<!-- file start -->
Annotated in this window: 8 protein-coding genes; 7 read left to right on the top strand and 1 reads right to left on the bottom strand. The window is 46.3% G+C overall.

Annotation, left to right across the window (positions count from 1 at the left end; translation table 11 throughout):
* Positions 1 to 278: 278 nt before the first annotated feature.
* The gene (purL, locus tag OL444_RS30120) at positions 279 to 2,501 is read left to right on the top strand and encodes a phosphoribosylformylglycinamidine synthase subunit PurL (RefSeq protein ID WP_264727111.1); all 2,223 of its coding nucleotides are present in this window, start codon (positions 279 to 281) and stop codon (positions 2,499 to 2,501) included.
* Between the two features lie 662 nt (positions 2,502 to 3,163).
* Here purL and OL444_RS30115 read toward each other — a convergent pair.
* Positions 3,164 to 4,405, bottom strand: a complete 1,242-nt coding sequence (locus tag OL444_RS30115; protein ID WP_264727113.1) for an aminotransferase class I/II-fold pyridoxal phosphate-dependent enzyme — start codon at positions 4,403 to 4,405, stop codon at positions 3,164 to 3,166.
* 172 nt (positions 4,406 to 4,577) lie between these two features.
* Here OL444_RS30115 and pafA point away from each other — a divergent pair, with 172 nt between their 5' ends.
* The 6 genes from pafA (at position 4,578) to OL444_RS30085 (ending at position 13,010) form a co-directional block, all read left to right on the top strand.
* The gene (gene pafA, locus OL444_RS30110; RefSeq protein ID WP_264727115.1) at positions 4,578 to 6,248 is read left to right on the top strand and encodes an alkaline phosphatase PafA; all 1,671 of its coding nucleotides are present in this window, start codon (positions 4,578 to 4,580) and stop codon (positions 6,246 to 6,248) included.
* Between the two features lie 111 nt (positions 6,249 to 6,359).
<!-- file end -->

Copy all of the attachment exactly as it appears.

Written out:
Annotated in this window: 8 protein-coding genes; 7 read left to right on the top strand and 1 reads right to left on the bottom strand. The window is 46.3% G+C overall.

Annotation, left to right across the window (positions count from 1 at the left end; translation table 11 throughout):
* Positions 1 to 278: 278 nt before the first annotated feature.
* The gene (purL, locus tag OL444_RS30120) at positions 279 to 2,501 is read left to right on the top strand and encodes a phosphoribosylformylglycinamidine synthase subunit PurL (RefSeq protein ID WP_264727111.1); all 2,223 of its coding nucleotides are present in this window, start codon (positions 279 to 281) and stop codon (positions 2,499 to 2,501) included.
* Between the two features lie 662 nt (positions 2,502 to 3,163).
* Here purL and OL444_RS30115 read toward each other — a convergent pair.
* Positions 3,164 to 4,405, bottom strand: a complete 1,242-nt coding sequence (locus tag OL444_RS30115; protein ID WP_264727113.1) for an aminotransferase class I/II-fold pyridoxal phosphate-dependent enzyme — start codon at positions 4,403 to 4,405, stop codon at positions 3,164 to 3,166.
* 172 nt (positions 4,406 to 4,577) lie between these two features.
* Here OL444_RS30115 and pafA point away from each other — a divergent pair, with 172 nt between their 5' ends.
* The 6 genes from pafA (at position 4,578) to OL444_RS30085 (ending at position 13,010) form a co-directional block, all read left to right on the top strand.
* The gene (gene pafA, locus OL444_RS30110; RefSeq protein ID WP_264727115.1) at positions 4,578 to 6,248 is read left to right on the top strand and encodes an alkaline phosphatase PafA; all 1,671 of its coding nucleotides are present in this window, start codon (positions 4,578 to 4,580) and stop codon (positions 6,246 to 6,248) included.
* Between the two features lie 111 nt (positions 6,249 to 6,359).